Many Australians are totally disheartened with the political impasse and policy inertia in Australia. In turn this leads to significant disrespect for the elected politicians at both Federal and State level. Talk to them in private and their aspirations are commendable, combine them together, and they are no more than a meek shadow of those aspirations.
The fact they call themselves “a political class” is a euphemism, and helps explain why they are so out of touch. Many believe their IQ jumps 20 points when they enter Parliament. Most have evolved as staffers or trade union officials, and few have had ‘real’ jobs especially in policy and social areas. They raise their hands and voices as “a class”, because the rigidity of nonconformity, is political extinction.
A recent analysis of Australian and Norwegian politics, sought to answer the question as to why their had been so much greater unity both within and between parties in the post war period up until the mid 1970s. The answer was simple – many members of all parties had fought or been prisoners together in WWII, and their survival depended on cooperation, and unity. Post their retirement there appears to be no common bond to unite the “class”, not even the future of this nation.
Add to this the emasculation of the Public Services, and the country has what Laura Tingle calls “Policy Amnesia”. The result is a lack of review, an entrenchment of policy bias, and the complete lack of development of ideas and directions that will enhance the well being of the generations that will follow, rather than the member’s survival at the next election.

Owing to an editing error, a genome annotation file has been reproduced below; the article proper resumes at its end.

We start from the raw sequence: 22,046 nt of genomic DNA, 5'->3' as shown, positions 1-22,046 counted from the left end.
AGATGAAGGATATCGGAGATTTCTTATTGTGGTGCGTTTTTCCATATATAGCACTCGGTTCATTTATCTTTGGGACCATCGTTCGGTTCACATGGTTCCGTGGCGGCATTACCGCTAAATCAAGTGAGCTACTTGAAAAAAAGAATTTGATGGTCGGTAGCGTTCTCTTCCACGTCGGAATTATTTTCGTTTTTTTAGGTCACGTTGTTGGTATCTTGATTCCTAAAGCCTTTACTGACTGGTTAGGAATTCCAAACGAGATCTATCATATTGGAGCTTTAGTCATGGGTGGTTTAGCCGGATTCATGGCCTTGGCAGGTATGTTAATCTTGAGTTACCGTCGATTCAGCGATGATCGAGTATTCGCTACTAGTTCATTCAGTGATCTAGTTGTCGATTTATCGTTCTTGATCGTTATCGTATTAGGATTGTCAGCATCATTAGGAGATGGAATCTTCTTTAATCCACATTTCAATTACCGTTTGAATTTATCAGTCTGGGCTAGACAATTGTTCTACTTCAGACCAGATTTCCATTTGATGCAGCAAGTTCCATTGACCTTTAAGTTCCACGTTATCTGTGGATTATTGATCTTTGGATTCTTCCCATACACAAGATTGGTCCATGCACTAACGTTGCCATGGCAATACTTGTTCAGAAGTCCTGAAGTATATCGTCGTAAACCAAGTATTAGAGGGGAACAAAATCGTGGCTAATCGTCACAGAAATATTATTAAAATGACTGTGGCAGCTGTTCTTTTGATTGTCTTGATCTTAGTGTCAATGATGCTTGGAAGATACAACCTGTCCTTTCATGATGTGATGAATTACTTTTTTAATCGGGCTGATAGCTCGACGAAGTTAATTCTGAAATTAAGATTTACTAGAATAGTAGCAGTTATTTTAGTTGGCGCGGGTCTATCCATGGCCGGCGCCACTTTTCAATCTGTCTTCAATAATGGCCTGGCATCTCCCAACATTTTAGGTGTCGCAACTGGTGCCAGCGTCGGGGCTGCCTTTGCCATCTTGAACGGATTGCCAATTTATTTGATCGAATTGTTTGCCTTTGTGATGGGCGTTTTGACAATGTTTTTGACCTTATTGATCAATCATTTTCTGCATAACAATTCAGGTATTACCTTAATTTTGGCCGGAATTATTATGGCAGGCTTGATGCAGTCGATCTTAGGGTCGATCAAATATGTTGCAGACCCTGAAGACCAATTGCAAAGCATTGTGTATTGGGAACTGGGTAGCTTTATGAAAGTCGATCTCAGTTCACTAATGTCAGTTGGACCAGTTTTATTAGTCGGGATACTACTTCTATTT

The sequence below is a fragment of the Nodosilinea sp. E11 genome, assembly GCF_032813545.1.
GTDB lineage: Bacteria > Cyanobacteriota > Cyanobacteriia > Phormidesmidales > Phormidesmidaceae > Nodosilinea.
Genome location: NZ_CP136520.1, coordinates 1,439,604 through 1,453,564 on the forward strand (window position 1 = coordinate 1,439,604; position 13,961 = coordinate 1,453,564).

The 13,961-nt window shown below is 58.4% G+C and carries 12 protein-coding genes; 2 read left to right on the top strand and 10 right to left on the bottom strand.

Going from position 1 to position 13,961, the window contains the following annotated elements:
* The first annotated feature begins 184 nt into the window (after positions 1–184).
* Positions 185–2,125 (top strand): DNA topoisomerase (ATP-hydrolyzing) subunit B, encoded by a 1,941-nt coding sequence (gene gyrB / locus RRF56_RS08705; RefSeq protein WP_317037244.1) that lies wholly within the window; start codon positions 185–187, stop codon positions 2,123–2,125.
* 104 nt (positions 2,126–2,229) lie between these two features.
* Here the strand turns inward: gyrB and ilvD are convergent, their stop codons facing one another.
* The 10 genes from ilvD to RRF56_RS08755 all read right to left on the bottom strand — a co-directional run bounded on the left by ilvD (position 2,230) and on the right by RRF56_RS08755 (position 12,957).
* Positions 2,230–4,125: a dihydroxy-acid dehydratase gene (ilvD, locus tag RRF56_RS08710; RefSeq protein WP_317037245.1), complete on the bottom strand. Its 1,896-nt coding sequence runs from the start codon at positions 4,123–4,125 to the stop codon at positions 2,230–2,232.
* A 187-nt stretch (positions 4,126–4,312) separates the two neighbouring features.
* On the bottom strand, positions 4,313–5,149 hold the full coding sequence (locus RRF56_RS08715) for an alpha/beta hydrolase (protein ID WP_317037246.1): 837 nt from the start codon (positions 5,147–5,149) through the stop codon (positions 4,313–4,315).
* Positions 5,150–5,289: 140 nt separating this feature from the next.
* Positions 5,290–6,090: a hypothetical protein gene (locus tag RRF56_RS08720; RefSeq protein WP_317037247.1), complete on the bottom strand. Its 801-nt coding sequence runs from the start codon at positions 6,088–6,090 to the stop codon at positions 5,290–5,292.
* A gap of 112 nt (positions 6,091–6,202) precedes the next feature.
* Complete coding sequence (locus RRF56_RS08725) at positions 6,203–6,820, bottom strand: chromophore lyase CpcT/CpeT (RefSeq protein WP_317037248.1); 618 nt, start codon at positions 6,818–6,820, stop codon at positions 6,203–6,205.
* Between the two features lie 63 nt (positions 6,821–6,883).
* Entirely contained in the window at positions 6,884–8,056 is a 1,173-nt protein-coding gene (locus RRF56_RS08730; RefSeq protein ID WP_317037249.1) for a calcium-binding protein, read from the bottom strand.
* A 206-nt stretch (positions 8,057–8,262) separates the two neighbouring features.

The GFC was a wake up call for the world, but not in Australia as we cruised through the crisis, more from luck than sound planning. We are certainly a lucky country, but at some time that can and will change.
Then the politicians will have to perform, and if their performances to date are any indication, it will be a disaster for this country, as the wardrobe of policy options and expertise will be empty.
In recent years, energy policy in this country, has been described by commentators and experts as ‘shambolic’. There is little serious energy policy direction from governments. Meanwhile pollution continues at an unprecedented pace with little to no consideration of the future legacy that is being left.
The recent failures in the electricity grids to South Australia and NSW, the shortages of gas, when Australia will shortly be the largest gas exporter to the world, and the cheap political point scoring by politicians at any opportunity, is a complete disgrace.
The Finkel Review will certainly try and lay a policy road map into the future of energy in this country. But whether our politicians are capable of stepping up is concerningly doubtful.